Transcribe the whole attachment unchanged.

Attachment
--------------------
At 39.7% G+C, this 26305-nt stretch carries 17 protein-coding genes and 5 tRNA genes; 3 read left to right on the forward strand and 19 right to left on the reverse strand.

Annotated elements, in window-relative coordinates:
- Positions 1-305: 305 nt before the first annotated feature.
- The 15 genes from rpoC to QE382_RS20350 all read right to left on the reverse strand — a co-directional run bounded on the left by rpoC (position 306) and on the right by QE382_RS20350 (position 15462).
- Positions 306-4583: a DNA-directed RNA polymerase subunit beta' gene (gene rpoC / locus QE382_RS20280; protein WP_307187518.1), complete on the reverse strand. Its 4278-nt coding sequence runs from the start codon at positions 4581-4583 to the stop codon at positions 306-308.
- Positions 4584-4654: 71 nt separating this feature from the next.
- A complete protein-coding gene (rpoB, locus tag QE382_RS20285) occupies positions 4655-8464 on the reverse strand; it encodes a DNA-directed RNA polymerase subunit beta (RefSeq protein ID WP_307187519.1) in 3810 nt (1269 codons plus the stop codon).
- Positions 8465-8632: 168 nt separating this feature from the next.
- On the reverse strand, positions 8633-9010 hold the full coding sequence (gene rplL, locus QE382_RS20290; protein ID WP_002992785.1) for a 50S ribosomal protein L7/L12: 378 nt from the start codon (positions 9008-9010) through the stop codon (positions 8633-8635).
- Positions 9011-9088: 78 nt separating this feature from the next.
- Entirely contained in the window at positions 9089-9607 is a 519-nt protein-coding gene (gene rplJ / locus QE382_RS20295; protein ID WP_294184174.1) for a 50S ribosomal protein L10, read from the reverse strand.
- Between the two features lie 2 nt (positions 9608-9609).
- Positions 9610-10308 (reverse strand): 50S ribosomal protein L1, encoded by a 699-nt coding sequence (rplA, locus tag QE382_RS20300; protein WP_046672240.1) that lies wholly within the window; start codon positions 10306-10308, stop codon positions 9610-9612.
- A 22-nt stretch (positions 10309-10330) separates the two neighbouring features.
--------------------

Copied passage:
At 39.7% G+C, this 26305-nt stretch carries 17 protein-coding genes and 5 tRNA genes; 3 read left to right on the forward strand and 19 right to left on the reverse strand.

Annotated elements, in window-relative coordinates:
- Positions 1-305: 305 nt before the first annotated feature.
- The 15 genes from rpoC to QE382_RS20350 all read right to left on the reverse strand — a co-directional run bounded on the left by rpoC (position 306) and on the right by QE382_RS20350 (position 15462).
- Positions 306-4583: a DNA-directed RNA polymerase subunit beta' gene (gene rpoC / locus QE382_RS20280; protein WP_307187518.1), complete on the reverse strand. Its 4278-nt coding sequence runs from the start codon at positions 4581-4583 to the stop codon at positions 306-308.
- Positions 4584-4654: 71 nt separating this feature from the next.
- A complete protein-coding gene (rpoB, locus tag QE382_RS20285) occupies positions 4655-8464 on the reverse strand; it encodes a DNA-directed RNA polymerase subunit beta (RefSeq protein ID WP_307187519.1) in 3810 nt (1269 codons plus the stop codon).
- Positions 8465-8632: 168 nt separating this feature from the next.
- On the reverse strand, positions 8633-9010 hold the full coding sequence (gene rplL, locus QE382_RS20290; protein ID WP_002992785.1) for a 50S ribosomal protein L7/L12: 378 nt from the start codon (positions 9008-9010) through the stop codon (positions 8633-8635).
- Positions 9011-9088: 78 nt separating this feature from the next.
- Entirely contained in the window at positions 9089-9607 is a 519-nt protein-coding gene (gene rplJ / locus QE382_RS20295; protein ID WP_294184174.1) for a 50S ribosomal protein L10, read from the reverse strand.
- Between the two features lie 2 nt (positions 9608-9609).
- Positions 9610-10308 (reverse strand): 50S ribosomal protein L1, encoded by a 699-nt coding sequence (rplA, locus tag QE382_RS20300; protein WP_046672240.1) that lies wholly within the window; start codon positions 10306-10308, stop codon positions 9610-9612.
- A 22-nt stretch (positions 10309-10330) separates the two neighbouring features.